“Nowadays, more and more schools start offering introductory-level AI and machine learning course for undergraduate students,” says Cao.
Consider that last year Carnegie Mellon University and the Milwaukee School of Engineering became the first two schools in America to offer an undergraduate degree in AI. There are also plenty of online AI courses accessible to all, including classes offered by Coursera and MIT.
Even schools and departments that don’t necessarily specialize in technology are now offering AI/ML learning opportunities. Case in point: Fordham Law School’s Center on Law and Information Policy launched the Intellectual Property Artificial Intelligence & Blockchain Project, directed by Shlomit Yanisky Ravid, which conducts research and offers courses, seminars, and conferences that address the discourse regarding AI and future policymaking from the legal regime perspective; it also produces works of art, like jazz songs entirely created by AI, to further study intellectual property law.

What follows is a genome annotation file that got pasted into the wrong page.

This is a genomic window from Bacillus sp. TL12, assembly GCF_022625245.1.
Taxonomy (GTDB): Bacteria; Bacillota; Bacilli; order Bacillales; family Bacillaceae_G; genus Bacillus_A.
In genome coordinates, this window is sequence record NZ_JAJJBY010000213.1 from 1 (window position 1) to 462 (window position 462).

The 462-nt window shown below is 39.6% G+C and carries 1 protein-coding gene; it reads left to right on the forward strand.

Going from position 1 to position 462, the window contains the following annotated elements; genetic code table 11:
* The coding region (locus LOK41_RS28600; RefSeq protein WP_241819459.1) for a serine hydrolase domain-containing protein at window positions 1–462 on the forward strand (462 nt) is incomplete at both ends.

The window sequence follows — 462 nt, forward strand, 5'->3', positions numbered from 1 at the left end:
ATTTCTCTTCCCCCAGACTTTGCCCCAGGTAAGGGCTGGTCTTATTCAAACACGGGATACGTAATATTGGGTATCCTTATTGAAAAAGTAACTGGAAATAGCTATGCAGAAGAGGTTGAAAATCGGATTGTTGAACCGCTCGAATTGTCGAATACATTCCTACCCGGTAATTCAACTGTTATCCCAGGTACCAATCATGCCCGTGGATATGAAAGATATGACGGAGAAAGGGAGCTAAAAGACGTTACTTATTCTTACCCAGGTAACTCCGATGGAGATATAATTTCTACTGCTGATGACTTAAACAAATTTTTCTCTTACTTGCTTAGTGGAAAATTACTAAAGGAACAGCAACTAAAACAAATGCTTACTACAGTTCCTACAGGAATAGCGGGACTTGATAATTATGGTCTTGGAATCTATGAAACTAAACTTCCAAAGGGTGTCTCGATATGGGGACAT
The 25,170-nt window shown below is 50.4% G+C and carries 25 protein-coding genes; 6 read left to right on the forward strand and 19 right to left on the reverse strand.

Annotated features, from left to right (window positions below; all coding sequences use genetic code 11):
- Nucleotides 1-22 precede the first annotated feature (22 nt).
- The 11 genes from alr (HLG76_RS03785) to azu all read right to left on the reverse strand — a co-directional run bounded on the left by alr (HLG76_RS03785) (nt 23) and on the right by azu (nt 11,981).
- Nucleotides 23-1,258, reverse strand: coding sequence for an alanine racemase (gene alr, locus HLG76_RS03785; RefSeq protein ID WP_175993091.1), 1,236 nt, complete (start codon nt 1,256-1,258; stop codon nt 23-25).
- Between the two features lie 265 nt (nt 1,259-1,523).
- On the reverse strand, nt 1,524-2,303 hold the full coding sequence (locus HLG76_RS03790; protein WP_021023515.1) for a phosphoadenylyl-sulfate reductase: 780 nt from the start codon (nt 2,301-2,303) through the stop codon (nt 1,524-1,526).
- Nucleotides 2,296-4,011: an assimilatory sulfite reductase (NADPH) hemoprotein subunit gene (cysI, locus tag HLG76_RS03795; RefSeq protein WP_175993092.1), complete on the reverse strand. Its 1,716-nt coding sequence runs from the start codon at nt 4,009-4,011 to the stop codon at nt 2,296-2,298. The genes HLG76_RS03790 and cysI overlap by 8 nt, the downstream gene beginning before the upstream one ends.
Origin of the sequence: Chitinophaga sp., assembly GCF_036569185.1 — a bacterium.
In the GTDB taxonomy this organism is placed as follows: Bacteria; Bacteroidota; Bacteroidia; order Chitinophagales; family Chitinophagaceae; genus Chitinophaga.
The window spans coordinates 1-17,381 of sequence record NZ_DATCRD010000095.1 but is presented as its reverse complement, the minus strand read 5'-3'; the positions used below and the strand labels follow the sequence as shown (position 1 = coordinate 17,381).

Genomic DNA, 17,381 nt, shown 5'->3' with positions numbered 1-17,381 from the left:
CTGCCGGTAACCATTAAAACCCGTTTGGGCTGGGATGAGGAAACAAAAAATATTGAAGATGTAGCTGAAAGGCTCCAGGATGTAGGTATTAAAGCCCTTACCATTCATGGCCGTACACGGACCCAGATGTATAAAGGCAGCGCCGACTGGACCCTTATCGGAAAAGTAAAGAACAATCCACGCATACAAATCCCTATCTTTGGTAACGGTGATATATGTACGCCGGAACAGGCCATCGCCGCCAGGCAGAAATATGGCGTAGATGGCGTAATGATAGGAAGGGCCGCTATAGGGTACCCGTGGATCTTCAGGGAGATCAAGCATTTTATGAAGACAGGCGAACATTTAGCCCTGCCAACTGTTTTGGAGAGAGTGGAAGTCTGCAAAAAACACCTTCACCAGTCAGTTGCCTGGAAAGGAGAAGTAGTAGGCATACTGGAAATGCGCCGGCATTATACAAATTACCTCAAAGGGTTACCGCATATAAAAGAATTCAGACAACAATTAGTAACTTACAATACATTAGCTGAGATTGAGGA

Current AI and machine learning (ML) technologies are starting to change the way we build and innovate. However, the power of our current ML technologies is not fixed. Sam Ringer will explore where ML is at the moment.
The combination of AI and speech technology is transforming the way marketers think about customer experience, but many are still hesitant to put plans into action, as consumer expectations may outpace technological reality.
When Google debuted Duplex in 2018, the voice assistant was deemed a little too human sounding, prompting some to wonder whether it was ethical to have an unsuspecting stranger engage with it. New research suggests people's concerns have not gone away.
McDonald's recent acquisition of Apprente was big news, but voice-ordering is nothing new to the world of fast-food. This move just goes to show how important speech technology will be in the future of QSRs.
The race is on to include chatbots in marketing and CRM efforts, but many companies still aren't getting it right—and these tips can help